Chinese Social Media Accounts Encouraged Americans To Protest Anti-Asian Violence

Pro-China bots also pushed Americans to dismiss lab-leak theory

A #StopAsianHate protest in April / Getty Images
September 8, 2021

A network of fake social media accounts linked to the Chinese government pushed Americans to protest anti-Asian violence and dismiss the idea that the coronavirus was created in a Chinese lab.

A report from cybersecurity firm Mandiant and a Google research team found that thousands of accounts on YouTube, Twitter, Facebook, and other platforms were involved in the network. They called on Americans, specifically New Yorkers, to show up for protests against anti-Asian discrimination and "fight back" against theories that the COVID-19 virus was created in a Chinese lab in Wuhan. The Twitter and Facebook accounts largely pushed #StopAsianHate, a hashtag that liberal politicians adopted in the wake of high-profile street attacks on Asian Americans.

Mandiant's vice president of analysis told the Wall Street Journal that the network was "almost certainly supported by a government sponsor, either directly through a government agency or a third-party contractor." The social media operation received a relatively low amount of engagement, researchers said.

Although experts are still debating COVID-19's origins, a U.S. intelligence report released last week said the lab-leak theory may be the most likely explanation. China has refused to cooperate with efforts to investigate the origins of the virus, and progressive groups have called the theory racist and dangerous to Asian Americans. Social media sites initially suppressed claims that COVID was created in or escaped from a Chinese lab, labeling them "misinformation."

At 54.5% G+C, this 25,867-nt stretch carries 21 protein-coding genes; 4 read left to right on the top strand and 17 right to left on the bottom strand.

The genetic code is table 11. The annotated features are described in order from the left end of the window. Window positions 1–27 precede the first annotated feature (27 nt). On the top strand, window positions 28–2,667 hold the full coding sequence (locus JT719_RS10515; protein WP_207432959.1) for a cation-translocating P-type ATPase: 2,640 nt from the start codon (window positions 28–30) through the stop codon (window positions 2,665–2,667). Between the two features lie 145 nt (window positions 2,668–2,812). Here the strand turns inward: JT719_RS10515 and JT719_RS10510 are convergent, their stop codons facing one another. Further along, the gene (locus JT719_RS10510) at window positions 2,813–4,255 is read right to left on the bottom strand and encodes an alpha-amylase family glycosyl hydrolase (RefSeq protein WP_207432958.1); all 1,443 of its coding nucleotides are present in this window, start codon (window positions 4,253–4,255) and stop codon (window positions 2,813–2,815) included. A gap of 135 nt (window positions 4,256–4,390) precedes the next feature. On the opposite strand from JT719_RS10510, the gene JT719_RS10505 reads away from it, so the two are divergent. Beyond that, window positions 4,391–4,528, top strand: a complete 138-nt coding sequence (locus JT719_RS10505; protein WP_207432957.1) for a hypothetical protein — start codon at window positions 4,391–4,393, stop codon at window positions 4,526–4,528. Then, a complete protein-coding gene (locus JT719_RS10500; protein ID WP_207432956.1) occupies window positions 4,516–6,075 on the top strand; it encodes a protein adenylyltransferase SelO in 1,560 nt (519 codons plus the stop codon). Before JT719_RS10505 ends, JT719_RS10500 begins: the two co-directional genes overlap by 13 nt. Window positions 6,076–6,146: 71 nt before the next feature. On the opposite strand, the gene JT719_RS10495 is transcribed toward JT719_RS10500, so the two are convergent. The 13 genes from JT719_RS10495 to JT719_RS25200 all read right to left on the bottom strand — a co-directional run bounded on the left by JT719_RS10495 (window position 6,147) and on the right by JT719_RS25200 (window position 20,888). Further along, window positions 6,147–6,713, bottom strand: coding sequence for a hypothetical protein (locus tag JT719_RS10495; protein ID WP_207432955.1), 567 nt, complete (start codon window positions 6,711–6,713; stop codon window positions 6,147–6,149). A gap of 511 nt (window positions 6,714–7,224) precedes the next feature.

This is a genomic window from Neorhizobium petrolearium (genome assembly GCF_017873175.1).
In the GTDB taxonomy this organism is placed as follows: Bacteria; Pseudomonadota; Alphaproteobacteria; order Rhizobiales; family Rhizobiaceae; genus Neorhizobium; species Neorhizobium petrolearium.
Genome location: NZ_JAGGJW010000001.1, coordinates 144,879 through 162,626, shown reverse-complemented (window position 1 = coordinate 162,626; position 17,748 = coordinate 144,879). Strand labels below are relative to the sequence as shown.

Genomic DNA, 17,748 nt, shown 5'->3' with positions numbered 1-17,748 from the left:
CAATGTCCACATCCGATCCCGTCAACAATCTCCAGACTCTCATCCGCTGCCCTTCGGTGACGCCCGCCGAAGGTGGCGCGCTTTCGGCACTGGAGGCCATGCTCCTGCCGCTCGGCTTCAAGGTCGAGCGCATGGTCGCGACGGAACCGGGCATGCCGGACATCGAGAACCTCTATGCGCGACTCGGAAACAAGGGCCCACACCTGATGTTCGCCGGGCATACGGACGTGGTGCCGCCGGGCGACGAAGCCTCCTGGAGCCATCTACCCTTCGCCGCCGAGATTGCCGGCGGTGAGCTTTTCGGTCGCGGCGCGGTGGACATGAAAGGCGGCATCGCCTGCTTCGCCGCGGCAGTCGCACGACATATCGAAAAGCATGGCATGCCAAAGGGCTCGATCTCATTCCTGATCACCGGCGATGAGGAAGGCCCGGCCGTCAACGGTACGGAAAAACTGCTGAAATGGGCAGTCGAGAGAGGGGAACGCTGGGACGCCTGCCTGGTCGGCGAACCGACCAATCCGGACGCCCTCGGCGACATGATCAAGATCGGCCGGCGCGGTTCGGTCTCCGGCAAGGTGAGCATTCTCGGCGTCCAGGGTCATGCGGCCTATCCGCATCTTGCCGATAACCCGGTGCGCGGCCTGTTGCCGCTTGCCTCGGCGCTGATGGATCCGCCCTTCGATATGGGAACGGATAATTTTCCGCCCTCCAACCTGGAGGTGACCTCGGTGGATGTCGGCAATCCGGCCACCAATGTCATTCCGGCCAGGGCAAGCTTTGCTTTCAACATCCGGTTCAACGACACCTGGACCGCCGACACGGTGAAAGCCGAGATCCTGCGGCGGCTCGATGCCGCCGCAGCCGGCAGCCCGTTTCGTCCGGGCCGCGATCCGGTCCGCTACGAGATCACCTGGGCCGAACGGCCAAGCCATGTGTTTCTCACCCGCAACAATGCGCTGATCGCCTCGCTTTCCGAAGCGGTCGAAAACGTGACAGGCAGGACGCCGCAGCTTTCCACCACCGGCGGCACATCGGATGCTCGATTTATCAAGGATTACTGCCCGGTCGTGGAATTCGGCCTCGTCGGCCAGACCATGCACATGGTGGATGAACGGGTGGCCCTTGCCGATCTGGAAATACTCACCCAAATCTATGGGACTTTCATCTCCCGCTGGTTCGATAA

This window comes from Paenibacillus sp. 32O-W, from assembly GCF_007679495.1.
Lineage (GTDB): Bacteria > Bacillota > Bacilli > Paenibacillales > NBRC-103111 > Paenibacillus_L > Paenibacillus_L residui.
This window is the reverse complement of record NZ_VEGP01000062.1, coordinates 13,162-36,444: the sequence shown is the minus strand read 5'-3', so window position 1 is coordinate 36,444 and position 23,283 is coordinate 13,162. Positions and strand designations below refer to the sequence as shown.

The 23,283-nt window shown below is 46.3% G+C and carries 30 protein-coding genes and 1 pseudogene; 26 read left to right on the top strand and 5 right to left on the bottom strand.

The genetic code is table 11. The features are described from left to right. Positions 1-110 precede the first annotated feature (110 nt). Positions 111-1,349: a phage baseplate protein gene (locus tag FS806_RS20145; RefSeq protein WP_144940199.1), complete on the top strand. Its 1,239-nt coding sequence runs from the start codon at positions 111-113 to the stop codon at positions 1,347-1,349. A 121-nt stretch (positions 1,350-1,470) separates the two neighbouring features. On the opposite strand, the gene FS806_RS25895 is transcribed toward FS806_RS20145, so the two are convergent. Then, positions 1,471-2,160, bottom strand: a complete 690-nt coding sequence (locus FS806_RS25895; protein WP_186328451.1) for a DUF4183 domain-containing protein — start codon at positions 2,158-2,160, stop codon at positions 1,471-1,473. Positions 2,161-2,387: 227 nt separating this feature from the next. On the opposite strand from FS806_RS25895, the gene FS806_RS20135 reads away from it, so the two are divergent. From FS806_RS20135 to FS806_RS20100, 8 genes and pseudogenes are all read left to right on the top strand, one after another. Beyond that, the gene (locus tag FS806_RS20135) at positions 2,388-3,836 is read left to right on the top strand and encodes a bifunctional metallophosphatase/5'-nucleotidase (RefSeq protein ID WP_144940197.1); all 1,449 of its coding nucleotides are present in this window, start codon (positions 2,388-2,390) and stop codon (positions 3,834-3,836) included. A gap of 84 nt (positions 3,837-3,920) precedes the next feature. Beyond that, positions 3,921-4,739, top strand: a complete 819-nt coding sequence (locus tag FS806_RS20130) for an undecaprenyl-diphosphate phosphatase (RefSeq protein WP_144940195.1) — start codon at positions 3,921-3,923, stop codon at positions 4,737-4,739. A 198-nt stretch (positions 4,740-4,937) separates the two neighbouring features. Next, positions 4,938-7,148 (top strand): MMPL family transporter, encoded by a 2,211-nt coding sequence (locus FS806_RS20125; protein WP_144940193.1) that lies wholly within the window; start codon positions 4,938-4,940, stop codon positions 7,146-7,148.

China has aggressively pushed back against allegations that the coronavirus escaped from a Wuhan lab, and multiple Communist Party officials and outlets have said the virus actually escaped from a U.S. military base. But the social media campaign may be Beijing's most aggressive push to influence Americans through social media.

Facebook, YouTube, and Twitter suspended the accounts involved in the Chinese operation, citing rules that prohibit fake or secretly government-backed accounts.

China has escalated its hacks of American targets, which seek individual, corporate, and government information. A hack discovered in March targeted Microsoft Exchange email servers and affected tens of millions of Americans.

The Biden administration has struggled to shore up federal cybersecurity resources. The administration's proposed budget for the Cybersecurity and Infrastructure Security Agency was $397 million short of what even some Democrats desired for the agency.